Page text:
All About Aiming and Being Inclusive (Revised)

By Roger Phillips, Owner of Fight Focused Concepts

As long as we keep the correct context of the fight in the fore front, this inclusive approach is a very good way to train. Fluid concepts that flow through the situational dependent aspect of the fight will be better than set techniques……any day of the week!

With these truths in mind, while working varying distances, needed precision, time pressure, position in the reactionary curve, necessity and type of movement, necessary visual input of the entirety of the encounter, and retention considerations it is plain to see that it is not a “one size fits all world.”

Here is the full sight continuum as I see it (opinions may vary.) As individuals, I feel that we need to find out what is necessary for us to see, at a personal level, to be able to make the hits inside of the correct context of the fight.

Gun Focus -Sighted Fire

  • Hard Focus on the top edge of the front sight
  • Hard focus on the front sight
  • Solid sight picture
  • Flash sight picture
  • Shooting out of the notch
  • Front sight only with focus on the gun

Target Focused – Point Shooting

  • “Type two focus” Focus on the threat with a fuzzy sight picture
  • Front sight only with focus on the threat
  • Aligning down the top of the slide
  • Metal and meat (silhouette of the gun)
  • Below line of sight with peripheral vision input of the gun

The last one works all the way down to “half hip.” If you can see your gun in your peripheral vision your brain will use that information to help facilitate your hand/eye coordination…..whether you want it to or not. That is what the brain, eyes, and body does.

There are also point shooting and body indexed firing position with zero visual input on the gun.

There are muscle memory techniques such as Quick Fire which relies on punching/driving the gun to the targeted area.

I know that many people will say that this is too complicated. But it really is not as long as you have the fundamentals down and you have the basic knowledge of “seeing what you need to see.” This does not mean that we consciously pick and choose between thirteen different options. It just means that we know exactly what we need to see and do (as individuals) to make the shot within the correct context of distance, time, needed precision, and movement.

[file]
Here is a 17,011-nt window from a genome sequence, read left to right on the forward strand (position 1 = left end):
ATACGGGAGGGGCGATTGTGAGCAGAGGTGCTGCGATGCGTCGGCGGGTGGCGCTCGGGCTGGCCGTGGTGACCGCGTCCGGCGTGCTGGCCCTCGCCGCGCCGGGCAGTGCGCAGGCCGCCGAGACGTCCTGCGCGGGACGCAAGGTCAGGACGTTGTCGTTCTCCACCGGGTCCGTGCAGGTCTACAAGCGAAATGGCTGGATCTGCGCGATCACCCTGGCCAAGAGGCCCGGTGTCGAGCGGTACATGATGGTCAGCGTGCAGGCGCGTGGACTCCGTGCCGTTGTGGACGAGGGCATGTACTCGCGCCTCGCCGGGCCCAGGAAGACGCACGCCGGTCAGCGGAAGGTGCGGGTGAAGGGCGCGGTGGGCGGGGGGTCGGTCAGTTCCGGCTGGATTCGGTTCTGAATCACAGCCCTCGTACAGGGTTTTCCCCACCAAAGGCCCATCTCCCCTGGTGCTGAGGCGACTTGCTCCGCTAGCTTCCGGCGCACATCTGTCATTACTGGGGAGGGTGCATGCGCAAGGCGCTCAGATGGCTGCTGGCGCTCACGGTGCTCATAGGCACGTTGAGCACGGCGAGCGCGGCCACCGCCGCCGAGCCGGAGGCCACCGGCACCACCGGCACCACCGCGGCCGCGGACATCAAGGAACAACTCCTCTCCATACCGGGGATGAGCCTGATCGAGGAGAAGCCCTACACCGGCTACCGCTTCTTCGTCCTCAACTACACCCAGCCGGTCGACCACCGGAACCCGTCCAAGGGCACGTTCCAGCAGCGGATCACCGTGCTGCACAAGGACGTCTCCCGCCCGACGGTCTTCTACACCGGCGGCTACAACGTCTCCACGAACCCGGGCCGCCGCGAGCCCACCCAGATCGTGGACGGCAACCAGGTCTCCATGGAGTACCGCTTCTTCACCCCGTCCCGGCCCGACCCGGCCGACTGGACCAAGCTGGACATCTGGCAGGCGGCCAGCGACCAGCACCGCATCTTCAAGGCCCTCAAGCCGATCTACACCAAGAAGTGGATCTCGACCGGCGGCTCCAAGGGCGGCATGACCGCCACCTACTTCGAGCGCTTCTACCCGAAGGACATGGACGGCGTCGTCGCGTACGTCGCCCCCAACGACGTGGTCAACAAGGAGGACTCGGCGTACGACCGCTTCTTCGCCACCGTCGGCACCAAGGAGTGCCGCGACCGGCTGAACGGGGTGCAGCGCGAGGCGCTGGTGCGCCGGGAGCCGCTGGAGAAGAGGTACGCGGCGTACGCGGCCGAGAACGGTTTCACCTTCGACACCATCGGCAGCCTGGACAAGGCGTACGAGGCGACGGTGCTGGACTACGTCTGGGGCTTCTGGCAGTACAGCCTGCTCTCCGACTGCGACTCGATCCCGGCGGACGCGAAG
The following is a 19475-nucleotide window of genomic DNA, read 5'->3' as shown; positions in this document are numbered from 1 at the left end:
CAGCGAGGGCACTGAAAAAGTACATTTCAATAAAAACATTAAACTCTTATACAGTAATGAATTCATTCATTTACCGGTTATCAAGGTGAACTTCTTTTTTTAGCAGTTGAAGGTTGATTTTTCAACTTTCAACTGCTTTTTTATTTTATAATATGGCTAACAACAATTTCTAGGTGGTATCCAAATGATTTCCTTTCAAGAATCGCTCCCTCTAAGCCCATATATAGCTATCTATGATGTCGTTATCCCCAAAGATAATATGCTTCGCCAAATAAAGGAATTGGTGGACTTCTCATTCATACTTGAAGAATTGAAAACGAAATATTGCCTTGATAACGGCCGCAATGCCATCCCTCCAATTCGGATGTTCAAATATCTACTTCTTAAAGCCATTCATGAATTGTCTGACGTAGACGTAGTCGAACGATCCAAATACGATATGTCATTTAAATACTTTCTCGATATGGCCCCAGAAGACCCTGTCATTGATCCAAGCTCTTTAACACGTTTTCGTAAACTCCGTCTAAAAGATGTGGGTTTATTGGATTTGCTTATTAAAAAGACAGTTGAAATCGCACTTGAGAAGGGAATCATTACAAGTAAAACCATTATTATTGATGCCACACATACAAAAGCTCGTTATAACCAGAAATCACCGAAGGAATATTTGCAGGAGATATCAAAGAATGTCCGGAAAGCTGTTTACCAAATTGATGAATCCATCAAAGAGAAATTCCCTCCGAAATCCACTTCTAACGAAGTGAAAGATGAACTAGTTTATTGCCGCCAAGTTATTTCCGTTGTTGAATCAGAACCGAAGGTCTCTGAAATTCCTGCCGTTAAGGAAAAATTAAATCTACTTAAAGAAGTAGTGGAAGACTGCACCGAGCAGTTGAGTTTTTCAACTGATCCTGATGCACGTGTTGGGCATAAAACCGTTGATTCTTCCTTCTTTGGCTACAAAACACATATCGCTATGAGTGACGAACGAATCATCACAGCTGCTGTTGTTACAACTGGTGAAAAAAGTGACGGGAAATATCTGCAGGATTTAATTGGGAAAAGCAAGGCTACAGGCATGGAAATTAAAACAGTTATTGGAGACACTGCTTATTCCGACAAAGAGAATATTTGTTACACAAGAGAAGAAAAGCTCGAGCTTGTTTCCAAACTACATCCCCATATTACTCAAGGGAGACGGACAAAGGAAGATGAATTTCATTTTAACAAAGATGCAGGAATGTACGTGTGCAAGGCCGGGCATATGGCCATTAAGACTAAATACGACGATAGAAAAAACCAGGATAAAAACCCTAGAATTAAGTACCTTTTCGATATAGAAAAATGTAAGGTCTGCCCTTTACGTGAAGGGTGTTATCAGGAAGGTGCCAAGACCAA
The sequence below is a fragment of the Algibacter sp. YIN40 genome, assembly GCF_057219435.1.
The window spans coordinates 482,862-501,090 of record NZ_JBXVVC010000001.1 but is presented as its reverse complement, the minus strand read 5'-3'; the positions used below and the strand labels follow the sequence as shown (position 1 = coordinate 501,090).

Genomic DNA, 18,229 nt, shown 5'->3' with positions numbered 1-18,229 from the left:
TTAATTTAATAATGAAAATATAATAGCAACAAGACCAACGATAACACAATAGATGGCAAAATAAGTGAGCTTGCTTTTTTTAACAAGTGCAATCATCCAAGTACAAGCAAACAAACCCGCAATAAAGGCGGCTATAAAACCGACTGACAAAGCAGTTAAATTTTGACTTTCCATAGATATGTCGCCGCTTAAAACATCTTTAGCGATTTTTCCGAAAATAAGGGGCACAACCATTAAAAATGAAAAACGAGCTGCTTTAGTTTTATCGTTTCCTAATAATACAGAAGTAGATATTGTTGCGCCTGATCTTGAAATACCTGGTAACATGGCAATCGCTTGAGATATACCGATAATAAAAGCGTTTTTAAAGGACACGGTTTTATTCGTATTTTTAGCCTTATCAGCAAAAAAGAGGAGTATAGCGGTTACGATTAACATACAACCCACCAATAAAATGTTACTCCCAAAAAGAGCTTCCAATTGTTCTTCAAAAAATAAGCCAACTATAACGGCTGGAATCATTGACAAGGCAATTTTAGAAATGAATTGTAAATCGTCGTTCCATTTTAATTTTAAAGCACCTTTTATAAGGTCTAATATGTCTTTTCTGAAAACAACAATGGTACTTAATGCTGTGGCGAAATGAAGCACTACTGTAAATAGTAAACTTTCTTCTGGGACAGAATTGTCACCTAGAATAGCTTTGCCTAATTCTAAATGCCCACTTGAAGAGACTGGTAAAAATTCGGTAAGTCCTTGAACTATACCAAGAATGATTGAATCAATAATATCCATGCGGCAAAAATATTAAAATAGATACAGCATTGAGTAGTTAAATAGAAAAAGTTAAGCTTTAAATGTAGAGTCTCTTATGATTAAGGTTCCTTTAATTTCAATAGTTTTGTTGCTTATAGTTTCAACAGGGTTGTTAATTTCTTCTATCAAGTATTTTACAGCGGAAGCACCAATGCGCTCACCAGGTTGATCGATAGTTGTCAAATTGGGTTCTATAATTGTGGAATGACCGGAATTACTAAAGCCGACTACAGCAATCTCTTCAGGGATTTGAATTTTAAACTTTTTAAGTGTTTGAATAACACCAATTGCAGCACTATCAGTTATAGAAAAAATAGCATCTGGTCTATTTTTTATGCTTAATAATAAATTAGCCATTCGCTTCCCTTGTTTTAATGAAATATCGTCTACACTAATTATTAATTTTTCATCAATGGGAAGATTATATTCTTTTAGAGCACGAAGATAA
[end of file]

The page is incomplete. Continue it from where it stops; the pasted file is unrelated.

The focus of my handgun courses are usually from seven yards and in. This is the “most likely” situation for self-defense shooting. Due to recent church shootings, mall shootings, and Islamic Jihadist attacks this “most likely” aspect needs to be supplemented with additional skill sets. These skill sets leave behind the threat focused world of close quarters combat and leads us into alternative aiming methods and a versatile approach to the use of the sights. This seamless integration of body indexed skills, point shooting skills, alternative aiming methods, and versatile sighting methods is the only way to cover the entire fight continuum.

Most of my students come to me with solid sighted fire skill sets. Most of them can use their sights while using controlled movement. My job is to give them additional skill sets to go along with these skills. This makes the focus of my course point shooting and dynamic movement. But there must be a clear and seamless integration between what the student already does and what I teach them. To do this you must integrate the reactionary curve, the take off concept, the movement concept, the draw stroke concept, the retention concept, the sight concept, and the trigger and grip concept into one “just do it!” concept. This can easily be accomplished as long as the curriculum is set up in a building block approach and you have the drills in place that solidify the concepts.

I have begun using the “zigzag” drill in all of my courses. I usually run it out to twenty-five yards so that the student can see the difficulties of shooting on the move at these distances. This drill really nails down the continuum’s inside of the fight (all except the reactionary curve, but I have other drills that work that one.)

As we look at the retention concept it is plain to see that there is no “one point” better than another. Full extension is great for marksmanship, but it sucks for retention and when the urgency is so high that we can not get to full extension before being shot. Half hip or count three has limited marksmanship, but kicks ass for retention and when the urgency is extremely high. Three quarter hip or mid-point is simply a compromise between the two. It is a balancing point of marksmanship, retention, and when the urgency is high.

“The fight will be what the fight will be.” If we can all agree that the context of the fight is the dictating factor, then it is clear that a fluid, sliding scale approach, that covers the dynamics of the encounter in the most effective and efficient manner as possible, is the very best way to go.